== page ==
I remember having a conversation with Ben Jones, my English counterpart. I made the statement, “Let’s go the Black Forest in Germany and find the crash site of the Books crew." Ben replied, “Let’s do it. When shall we go?" I replied, “Next year, on the 49th anniversary of the crash; that’s when we should be there, on March 18, 1993.”
So that was the plan, and we stuck to it. I made the flying arrangements, and gathered the necessary historical documents on the town where the aircraft crashed. Ben Jones prepared a letter to the German community announcing that we were coming and our interest in meeting with the town archivist and mayor to gather information and possibly visit the site. Several weeks later a letter arrived setting up a meeting with a town official in Schramberg, Germany. With this small invitation, Ben Jones, my wife Karen, and I put together our first research trip on the road to the Black Forest.
We arrived in England and stayed with Ben’s mother and father for a few days and again visited the old Wendling air base. Then we crossed the English Channel to Rotterdam and stayed with friends of the Jones' in Enschede, Holland. Heading south we stopped at the American cemeteries listed in the previous link, and finally we arrived in the Black Forest town of Schramberg, just a few miles away from the crash site.
On March 18, 1993, forty -nine years after the Books crew was shot down, we were on a mission. Not a mission like the boys had been on, but we may have felt some of the same nervousness. What would we find? Would anyone talk to us? What if we came all this way and found nothing! I was really nervous, and my thinking was making it worse. Maybe I had made a mistake thinking I could find out the answers to all my questions! What made me think that these people cared about what happened to my uncle and his crew 49 years ago. Little did we know at that moment that they did care. Soon it became apparent to all of us just how much information was here and that these people wanted to tell their story.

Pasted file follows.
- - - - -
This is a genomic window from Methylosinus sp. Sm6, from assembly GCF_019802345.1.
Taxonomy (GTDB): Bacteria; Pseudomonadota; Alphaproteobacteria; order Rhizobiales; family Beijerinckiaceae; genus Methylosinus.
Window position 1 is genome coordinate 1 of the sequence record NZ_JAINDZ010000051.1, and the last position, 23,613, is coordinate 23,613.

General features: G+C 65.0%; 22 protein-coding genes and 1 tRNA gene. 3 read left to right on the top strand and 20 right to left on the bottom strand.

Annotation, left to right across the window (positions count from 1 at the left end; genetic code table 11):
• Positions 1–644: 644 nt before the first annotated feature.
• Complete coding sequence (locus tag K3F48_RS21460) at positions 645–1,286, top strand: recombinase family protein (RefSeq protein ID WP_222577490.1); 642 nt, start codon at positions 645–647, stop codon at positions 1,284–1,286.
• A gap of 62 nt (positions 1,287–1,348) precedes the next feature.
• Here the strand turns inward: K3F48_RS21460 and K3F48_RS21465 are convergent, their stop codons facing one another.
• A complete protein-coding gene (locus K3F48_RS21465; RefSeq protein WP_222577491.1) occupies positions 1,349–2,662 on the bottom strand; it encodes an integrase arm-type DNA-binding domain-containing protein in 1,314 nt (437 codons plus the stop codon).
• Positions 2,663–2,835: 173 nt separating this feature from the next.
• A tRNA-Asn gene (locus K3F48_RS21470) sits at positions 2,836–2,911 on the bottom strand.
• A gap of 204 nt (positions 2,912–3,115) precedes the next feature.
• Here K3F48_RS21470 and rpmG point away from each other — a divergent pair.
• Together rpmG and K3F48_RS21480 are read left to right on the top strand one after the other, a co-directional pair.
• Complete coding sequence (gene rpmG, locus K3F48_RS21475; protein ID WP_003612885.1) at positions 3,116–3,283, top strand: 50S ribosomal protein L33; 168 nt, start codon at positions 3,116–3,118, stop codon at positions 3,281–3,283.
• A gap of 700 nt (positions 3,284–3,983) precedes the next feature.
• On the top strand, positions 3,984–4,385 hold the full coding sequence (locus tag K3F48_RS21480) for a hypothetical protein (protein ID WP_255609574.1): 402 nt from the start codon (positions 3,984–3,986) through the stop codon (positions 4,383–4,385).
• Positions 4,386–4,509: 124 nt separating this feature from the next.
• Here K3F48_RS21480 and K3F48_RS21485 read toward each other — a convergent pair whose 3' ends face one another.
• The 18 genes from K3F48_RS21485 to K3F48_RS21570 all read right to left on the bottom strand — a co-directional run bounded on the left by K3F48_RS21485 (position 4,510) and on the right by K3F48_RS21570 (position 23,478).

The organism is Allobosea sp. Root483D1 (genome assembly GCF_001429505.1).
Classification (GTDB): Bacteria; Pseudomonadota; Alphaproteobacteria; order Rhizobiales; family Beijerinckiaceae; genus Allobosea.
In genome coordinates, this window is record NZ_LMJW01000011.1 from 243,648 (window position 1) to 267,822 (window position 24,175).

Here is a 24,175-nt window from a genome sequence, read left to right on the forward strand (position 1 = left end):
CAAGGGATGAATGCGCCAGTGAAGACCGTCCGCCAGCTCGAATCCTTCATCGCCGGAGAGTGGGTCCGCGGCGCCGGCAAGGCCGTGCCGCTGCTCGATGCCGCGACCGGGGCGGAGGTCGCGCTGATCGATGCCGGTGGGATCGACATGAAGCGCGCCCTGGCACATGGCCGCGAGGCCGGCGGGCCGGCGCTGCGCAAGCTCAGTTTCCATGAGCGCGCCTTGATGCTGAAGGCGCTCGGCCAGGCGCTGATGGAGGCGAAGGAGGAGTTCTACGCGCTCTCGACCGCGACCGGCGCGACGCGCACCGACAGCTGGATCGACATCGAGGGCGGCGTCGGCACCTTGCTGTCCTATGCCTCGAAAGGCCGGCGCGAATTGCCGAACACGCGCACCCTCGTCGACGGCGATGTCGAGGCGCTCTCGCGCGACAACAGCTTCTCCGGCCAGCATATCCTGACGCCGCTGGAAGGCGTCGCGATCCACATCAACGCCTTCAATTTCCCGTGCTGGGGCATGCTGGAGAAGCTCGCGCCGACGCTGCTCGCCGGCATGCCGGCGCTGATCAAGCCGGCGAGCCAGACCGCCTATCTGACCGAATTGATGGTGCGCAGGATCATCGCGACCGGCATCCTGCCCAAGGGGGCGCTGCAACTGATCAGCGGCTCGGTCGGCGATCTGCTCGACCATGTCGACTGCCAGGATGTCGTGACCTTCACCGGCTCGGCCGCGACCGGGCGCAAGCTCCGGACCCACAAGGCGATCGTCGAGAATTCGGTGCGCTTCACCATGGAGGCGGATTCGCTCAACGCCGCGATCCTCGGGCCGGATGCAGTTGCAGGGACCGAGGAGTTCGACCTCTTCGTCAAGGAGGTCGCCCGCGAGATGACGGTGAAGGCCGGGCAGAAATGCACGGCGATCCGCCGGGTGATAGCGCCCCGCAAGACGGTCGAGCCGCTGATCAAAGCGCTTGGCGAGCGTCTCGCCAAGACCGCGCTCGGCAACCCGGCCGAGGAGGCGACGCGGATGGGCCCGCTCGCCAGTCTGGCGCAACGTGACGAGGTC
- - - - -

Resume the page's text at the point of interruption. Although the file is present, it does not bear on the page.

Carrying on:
Our first stop was at the Bergermeister’s office in Schramberg, and right away we received some bad news. The contact person we were to see was ill; however, another person by the name of Carsten Kohlmann, a local historian, might be available. As it turned out, this was our first meeting with Kohlmann, who is now one of our most respected research team members. Basically speaking, if it weren’t for Carsten, most of the crash site photographs and eyewitness accounts would never have been possible. That first meeting was a short one, but he was impressed with the historic documents we had, and we were impressed with his knowledge of the crash that was very near his home. He was unable accompany us to Hardt, the site of the Books crash, but he was very interested in continuing a dialogue with us. He gave us some great information and direction on how to go about finding information, “Talk to the old people."
We went directly to Hardt and found the office of the Bergermiester. The Mayor Hurbert Halder was a young fellow who could speak some English and was very interested in our visit and the documents we had on his community that were taken by the American Graves Registration some 49 years earlier. It was hard at first for us to understand some of his questions, but it all worked out. While we were in the office, a man came in who had seen the crash of the Books plane, and he described the crash in detail on a large map in the mayor’s office . The mayor’s secretary, a young man, did the translating. Then a call came in from a man who heard we were in town who would take us to the crash site. Another stroke of luck! The mayor offered us his secretary for translations, and we were off to pick up Georg Laufer who would take us to the crash site of the tail section of the Books plane. I looked at Ben Jones and said, “ This is unbelievable; it’s almost like it was meant to be." And shortly after we would have another surprise in store for us that would be unbelievable.
Georg Laufer leads the way to the crash site Georg Laufer, a 70 year old man, was in the military, had been wounded, and was home recuperating on Saturday, March 18, 1944. He was to report for duty the next Monday. Georg recalled that at 3:00 that afternoon the 392nd Bomb Group was returning from Friedrichshafen when they were attacked by Me109 fighters. The air battle took place over the town of Hardt. As Georg watched, white puffs of smoke came from four of the Liberators. They were hit, on fire, and started to fall back from the formation,